US President Donald Trump will stand before the United Nations on Tuesday to declare his country top of the world. But with diplomatic troubles building, his annual boast may ring hollow.
Trump's political brand is as well known inside the United Nations as his businessman version is to the rest of New York: brash, unabashedly self-promoting, and all about claiming the win.
At this year's UN General Assembly, the former real estate tycoon won't disappoint.
"We'll say the United States is the greatest country in the world. It's never been stronger and it's never been better," he said in a mini-review of his speech.
Oh -- and that Americans "certainly have one of the great presidents in our history."
Trump's declaration last year that he had "accomplished more than almost any administration in the history of our country" triggered laughter in the cavernous UN hall.
Headlines like "The Whole World Laughed at Trump" followed, to which Trump insisted that diplomats were chuckling with, not at him.
A year later, with Trump beset by setbacks from North Korea to Iran and Venezuela to China, will his Big Apple braggadocio get a better reception?
A senior administration official told reporters ahead of the assembly that Trump would work to "affirm America's leadership role in the rules-based international system."
But the US president prefers to go it alone, preferring bilateral deals to coalitions, negotiating with enemies and clashing with friends.
On Monday, he'll skip a big climate change summit organised by the UN secretary general. Trump, who promotes fossil fuels and derides the need for renewable energy, also missed climate change talks at the recent G7 summit in France.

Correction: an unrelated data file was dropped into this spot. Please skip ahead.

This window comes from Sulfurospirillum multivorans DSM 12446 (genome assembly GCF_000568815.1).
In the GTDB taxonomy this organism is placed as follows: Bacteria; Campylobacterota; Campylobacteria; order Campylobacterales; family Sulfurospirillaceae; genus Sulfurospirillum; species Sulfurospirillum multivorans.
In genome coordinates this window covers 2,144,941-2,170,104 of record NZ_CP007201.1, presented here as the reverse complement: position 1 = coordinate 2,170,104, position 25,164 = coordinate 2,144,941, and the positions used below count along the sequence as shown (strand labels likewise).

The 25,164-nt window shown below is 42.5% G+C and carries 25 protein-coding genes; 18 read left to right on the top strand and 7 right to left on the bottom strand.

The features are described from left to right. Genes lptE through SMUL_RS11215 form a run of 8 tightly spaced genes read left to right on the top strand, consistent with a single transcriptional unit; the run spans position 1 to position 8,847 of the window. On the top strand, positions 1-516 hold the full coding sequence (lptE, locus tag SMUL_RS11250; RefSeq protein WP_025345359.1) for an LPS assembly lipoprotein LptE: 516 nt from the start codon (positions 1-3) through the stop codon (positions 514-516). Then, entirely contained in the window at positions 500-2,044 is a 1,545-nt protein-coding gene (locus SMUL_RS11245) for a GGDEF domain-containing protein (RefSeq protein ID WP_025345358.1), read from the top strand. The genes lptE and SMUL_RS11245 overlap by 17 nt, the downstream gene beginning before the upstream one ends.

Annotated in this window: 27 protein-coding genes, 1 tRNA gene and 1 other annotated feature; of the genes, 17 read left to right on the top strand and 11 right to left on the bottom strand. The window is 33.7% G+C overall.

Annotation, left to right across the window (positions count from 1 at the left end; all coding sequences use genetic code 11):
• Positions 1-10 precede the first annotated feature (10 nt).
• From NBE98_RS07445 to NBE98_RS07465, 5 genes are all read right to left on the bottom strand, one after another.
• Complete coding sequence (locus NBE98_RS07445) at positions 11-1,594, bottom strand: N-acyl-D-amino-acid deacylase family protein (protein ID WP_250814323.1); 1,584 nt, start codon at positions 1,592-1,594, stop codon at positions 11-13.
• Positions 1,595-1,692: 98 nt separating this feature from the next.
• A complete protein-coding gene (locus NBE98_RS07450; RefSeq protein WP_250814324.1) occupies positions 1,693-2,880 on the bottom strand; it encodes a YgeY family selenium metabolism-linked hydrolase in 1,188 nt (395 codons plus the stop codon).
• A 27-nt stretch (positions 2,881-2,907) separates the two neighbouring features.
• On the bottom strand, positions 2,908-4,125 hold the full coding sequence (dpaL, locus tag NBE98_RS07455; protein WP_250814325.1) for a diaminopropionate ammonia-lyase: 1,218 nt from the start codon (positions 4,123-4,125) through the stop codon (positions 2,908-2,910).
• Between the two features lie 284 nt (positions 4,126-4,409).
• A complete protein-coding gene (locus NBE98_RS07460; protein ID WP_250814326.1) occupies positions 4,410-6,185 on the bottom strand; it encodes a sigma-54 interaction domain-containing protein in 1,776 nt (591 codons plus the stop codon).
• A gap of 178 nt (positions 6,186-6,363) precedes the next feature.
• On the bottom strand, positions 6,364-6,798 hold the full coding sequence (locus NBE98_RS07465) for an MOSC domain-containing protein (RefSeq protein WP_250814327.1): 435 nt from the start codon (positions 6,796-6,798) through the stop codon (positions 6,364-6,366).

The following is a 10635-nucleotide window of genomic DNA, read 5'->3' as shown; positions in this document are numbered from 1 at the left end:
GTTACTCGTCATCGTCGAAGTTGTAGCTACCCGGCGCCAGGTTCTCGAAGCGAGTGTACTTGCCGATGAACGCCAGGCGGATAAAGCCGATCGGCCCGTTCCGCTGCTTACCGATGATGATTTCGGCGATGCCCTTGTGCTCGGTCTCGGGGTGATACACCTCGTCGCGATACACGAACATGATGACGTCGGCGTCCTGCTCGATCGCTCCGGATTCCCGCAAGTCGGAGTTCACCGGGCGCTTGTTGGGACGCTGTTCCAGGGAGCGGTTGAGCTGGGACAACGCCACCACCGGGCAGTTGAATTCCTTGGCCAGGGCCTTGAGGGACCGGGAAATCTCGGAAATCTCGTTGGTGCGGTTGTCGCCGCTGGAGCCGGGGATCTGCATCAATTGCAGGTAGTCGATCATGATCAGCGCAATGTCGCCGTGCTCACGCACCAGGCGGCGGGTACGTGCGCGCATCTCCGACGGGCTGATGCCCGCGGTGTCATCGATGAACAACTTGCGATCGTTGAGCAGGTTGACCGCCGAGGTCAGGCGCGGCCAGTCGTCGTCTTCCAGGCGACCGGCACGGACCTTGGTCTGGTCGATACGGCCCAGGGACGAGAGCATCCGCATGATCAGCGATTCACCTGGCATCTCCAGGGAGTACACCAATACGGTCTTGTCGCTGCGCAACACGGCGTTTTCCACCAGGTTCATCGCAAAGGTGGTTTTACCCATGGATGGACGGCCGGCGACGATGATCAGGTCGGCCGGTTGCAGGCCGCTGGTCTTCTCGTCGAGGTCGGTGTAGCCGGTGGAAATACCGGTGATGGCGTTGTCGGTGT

While at the UN, he'll meet separately with around a dozen leaders.
But of them, the only European representative currently on the list is Boris Johnson, the prime minister running the chaotic Brexit process of trying to pull Britain out of the EU.
There will be intense scrutiny of a meeting on Wednesday with Ukraine's President Volodymyr Zelensky.
Trump is alleged to have attempted to persuade the Ukrainian to investigate one of his 2020 presidential challengers, Joe Biden.
A larger-than-life figure, Trump believes that his personality enables him to succeed where conventional diplomacy fails.
He has tested this most spectacularly in North Korea, holding an unprecedented three summits with dictator Kim Jong Un to try and persuade him to abandon his flourishing nuclear weapons program.
However, Kim shows no signs of budging on the central demand, leaving Trump open to criticism that he has been played.
On the explosive standoff with Iran, Trump has taken the opposite route by piling pressure on the crumbling economy and seeking to wreck an international deal meant to defuse tension over the country's nuclear industry.
Speculation is rife over whether he will order military strikes on Iran to respond against the bombing of Saudi oil facilities last weekend.
Trump has left everyone guessing, announcing still more US sanctions on Friday -- but so far resisting war.
In Afghanistan, Trump hoped for a big, dramatic win.
His diplomats spent months in painstaking negotiations over getting nearly all the last US troops out of the country after two decades of war.
But earlier this month, Trump tried to bring Taliban leaders over to the United States for face-to-face talks, only to cancel the whole thing at the last minute.
On the economic front, Trump's all-or-nothing battle with China has the whole world holding its breath.
As usual Trump has sought to develop close relations with his counterpart, President Xi Jinping, but neither that friendship nor his aggressive use of tariffs has produced decisive results so far.
At the United Nations, the US president might want to consider the risks of his instincts to tear up the old rules books, said diplomacy expert Jeffrey Feltman at the Brookings Institution.
Because "if the US leaves a vacuum in the leadership of the UN, others will fill it."